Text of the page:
Buffalo, Rice and a Dog Named Blue

Bay County business working to promote canine health.



Steve Bornhoft

 

When an autopsy revealed a carcinogen traceable to the food that Cheyenne, her prized English Staffordshire terrier, had been eating, Victoria McDowell was unhinged.

She confronted the veterinarian who had recommended the food, and he apologized. And McDowell resolved to never again feed a dog food she did not make herself.

She has remained true to that pledge. And a year ago, she introduced to the marketplace the same home cooking that Missy, her bugg (a cross between a pug and a Boston terrier), thrives on.

Miss Autumn’s Barquery dog foods are produced in the kitchen of McDowell’s home in rural Bay County. At this writing, three foods are available in Bay, Walton and Okaloosa counties and in a few other locations scattered around the country. Soon, jars of a food specially designed to promote cardiovascular and renal health will be seen on shelves next to the established Turkey/Brown Rice, Turkey/Sweet Potato and Buffalo/Brown Rice varieties.

While not a veterinarian, McDowell has drawn upon her extensive experience working with animals, including some of the most highly valued and pampered specimens in the world, in developing her products.

Originally from Hollywood, Florida, McDowell “grew up on racetracks” –— Calder, Hialeah, Gulfstream — where she started working with thoroughbreds as a groomer. Over the course of five years, she worked toward and acquired her trainer’s license. She worked alongside some of the best veterinarians money can buy and obtained an equine science certification from the University of Edinburgh.

Today, she owns two off-the-track thoroughbreds including one sired by the Kentucky Derby winner Monarchos. But it was her passion for animals canine versus equine that launched her business.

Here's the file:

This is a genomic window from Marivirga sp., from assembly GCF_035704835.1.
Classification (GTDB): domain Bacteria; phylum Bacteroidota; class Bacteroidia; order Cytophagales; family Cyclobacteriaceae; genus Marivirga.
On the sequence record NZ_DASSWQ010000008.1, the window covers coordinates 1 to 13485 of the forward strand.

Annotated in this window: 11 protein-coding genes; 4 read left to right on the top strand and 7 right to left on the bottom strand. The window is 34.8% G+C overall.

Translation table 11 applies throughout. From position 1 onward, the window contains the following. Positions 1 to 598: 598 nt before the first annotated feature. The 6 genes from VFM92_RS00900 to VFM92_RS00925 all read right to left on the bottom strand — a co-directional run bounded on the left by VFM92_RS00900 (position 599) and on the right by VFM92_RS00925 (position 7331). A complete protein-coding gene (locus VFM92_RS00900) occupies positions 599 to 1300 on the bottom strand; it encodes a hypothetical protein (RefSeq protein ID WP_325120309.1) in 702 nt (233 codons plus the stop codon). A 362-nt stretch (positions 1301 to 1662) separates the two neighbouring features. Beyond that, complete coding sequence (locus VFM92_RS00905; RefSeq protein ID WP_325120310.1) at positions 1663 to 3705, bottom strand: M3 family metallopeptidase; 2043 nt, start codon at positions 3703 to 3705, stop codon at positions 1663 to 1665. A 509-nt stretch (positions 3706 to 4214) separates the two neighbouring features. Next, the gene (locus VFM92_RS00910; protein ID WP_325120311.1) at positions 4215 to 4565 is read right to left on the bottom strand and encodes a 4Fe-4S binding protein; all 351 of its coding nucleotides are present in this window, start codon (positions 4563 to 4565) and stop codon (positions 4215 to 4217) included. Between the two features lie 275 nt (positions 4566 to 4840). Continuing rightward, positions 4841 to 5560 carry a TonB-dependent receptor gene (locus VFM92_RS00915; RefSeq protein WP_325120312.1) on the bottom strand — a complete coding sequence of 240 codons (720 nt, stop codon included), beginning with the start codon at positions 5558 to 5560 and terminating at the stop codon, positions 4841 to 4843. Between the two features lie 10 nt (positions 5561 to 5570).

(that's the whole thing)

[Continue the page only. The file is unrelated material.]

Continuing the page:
“Today, a lot of people are choosing to cook for their dogs to ensure that they know what their pets are eating,” said Jim Maciborski, McDowell’s partner in business and Miss Autumn’s chief operating officer. “They hear about product recalls and class action lawsuits filed against big dog-food companies, and they have a hard time trusting what they are buying. They are tired of being deceived by marketing that insists Brand X is great for their dog when they know otherwise.”

Miss Autumn’s does the cooking for those pet owners who are inclined to whip up dishes for their dogs but may lack the time to do so.          

“The inclination to make your own food is a good one,” McDowell said, “but there is no way that whatever you serve your dog has been analyzed and balanced the way our foods have been. We add 76 vitamins, minerals, antioxidants and probiotics to our products.”

McDowell emphasized that all Miss Autumn’s food is cooked in small batches with processes governed by strict procedures that Maciborski, who was a quality assurance officer in the Air Force for 20 years, has developed consistent with recommendations from Dr. Olga Padilla-Zakour of Cornell University.

Saige Roberts

WINNING RECIPE Miss Autumn’s Barquery dog foods are made by Victoria McDowell in her kitchen. McDowell launched this business after the death of her terrier was linked to a dog food additive. Jim Maciborski is the company’s chief operating officer.

“Our food is not frozen or raw; it’s not dehydrated,” McDowell said. “We have sent samples to Cornell University, whose laboratories verified that we use outstanding processes. We spend a boatload of money on ingredients. If you ever worried about a child getting into your dog’s food, you don’t have to in the case of our products. They are perfectly safe for human consumption. We are not afraid to say that we are a higher-end food (about 5 bucks a jar) because of the quality of what you are getting.”